Prototype smart, bionic knee implant can power itself.


Knee replacement surgery, where a damaged, worn or diseased knee is replaced with an artificial joint, is the most common joint replacement procedure, with the American Academy of Orthopedic Surgeons predicting by 2030 total knee replacement surgeries will grow by 673%.  As these knee replacements can wear out within five to ten years innovation in this area is sorely needed.  Now, a study from researchers at Binghamton University is working on a prototype bionic knee implant with built-in sensors which uses the knees own abilities to generate energy to power it.  The team state the implants will be able to provide doctors with regular activity updates and are powered by the patient’s movement.  The study is published in the journal Smart Materials and Structures.

Previous studies show increasingly, knee replacement surgery is being performed on younger, more active patients. As these patients tend to be more active their knee implants can also wear down more quickly with doctors unable to discern whether an implant is too worn until the patient begins to develop symptoms.  Unfortunately by that point the damage to the implant has already been done, therefore, finding the perfect balance between activity levels and the integrity of the implant has proven to be quite difficult.  The current study presents a prototype for a smart bionic knee implant powered by a triboelectric energy harvester with front end electronics to provide load and wear data in realtime.

The current study develops a prototype of a smart knee implant with an energy harvester, tested under a mechanical machine to examine its output under equivalent body loads.  The prototype uses triboelectric energy, a type of energy collected from friction, so when the patient walks, the friction of the implant’s micro-surfaces coming into contact with each other can be used to power the implant and its smart sensors.  The team calculate that the smart implant will need 4.6 microwatts of energy to power itself, and that on average the motion of walking generates around 6 microwatts, enough for the triboelectric harvester.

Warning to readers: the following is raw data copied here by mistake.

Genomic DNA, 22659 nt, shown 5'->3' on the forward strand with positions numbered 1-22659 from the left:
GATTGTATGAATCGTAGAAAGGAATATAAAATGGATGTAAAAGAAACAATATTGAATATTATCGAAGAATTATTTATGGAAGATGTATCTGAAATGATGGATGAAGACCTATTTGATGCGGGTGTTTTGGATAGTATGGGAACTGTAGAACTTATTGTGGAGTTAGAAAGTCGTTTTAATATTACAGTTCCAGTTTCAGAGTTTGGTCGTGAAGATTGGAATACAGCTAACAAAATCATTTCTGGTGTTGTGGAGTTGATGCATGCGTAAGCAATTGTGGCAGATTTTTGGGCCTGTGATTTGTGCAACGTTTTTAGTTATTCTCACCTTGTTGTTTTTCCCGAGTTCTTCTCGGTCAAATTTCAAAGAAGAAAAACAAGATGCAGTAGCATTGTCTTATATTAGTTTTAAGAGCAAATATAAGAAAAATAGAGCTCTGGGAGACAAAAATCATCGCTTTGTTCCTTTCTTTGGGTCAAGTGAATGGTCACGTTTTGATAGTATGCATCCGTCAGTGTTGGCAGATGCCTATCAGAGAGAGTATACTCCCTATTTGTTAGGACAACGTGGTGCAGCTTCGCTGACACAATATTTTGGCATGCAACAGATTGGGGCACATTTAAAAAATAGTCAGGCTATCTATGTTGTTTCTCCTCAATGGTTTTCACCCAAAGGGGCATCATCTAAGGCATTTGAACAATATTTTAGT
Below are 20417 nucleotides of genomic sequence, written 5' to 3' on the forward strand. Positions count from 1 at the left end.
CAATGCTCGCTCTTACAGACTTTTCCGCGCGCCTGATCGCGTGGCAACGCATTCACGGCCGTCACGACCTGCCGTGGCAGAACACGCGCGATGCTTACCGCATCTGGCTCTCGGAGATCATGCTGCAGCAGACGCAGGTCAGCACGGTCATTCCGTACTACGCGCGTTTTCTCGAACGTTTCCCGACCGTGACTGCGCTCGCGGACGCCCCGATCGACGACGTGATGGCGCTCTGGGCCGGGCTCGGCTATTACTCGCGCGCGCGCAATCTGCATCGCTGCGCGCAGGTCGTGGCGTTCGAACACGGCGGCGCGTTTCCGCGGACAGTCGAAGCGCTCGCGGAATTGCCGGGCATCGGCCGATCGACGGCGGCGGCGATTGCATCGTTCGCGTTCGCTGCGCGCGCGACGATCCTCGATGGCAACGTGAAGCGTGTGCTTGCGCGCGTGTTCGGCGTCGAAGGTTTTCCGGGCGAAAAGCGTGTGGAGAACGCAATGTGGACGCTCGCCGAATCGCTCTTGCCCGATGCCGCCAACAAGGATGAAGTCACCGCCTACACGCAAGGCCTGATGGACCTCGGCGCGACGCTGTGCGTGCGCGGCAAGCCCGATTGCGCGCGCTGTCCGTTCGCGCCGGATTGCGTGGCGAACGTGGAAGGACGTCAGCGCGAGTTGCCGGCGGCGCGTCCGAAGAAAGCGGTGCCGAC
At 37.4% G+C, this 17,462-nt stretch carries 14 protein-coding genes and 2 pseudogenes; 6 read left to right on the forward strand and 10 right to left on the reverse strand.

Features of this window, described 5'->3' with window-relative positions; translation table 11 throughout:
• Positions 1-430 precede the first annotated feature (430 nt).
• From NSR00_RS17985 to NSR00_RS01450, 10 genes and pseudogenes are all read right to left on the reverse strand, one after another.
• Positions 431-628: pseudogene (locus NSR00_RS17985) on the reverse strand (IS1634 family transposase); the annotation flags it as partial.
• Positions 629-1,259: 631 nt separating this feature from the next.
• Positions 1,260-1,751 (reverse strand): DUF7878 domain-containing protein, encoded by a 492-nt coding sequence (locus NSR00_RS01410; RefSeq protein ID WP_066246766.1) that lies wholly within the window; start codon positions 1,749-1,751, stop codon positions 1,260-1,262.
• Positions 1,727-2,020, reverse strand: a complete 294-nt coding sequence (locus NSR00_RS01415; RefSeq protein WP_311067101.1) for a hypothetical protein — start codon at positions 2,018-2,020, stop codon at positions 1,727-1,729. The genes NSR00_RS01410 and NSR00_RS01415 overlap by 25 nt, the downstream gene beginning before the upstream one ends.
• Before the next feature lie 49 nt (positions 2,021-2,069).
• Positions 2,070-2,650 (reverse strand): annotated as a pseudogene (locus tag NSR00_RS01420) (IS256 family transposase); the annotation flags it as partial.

Results show that the output of the harvester is used to charge a supercapacitor, which in turn is used for low resolution sensing of the load through a peak detector and analog-to-digital converter. Data findings show that sensing the load several times a day is feasible by relying only on harvested power. The lab state their work demonstrates that triboelectric energy harvesting is a promising technique for self-powering load sensors inside bionic knee implants.

The team surmise that they have provided a prototype smart, self-powered knee implant which could reduce the number of knee replacement surgeries.  For the future, the researchers state their smart implants could give feedback to doctors and help researchers in the development of future novel implants.

Source: Binghamton University

 

smart knee bionic implant healthinnovations health science

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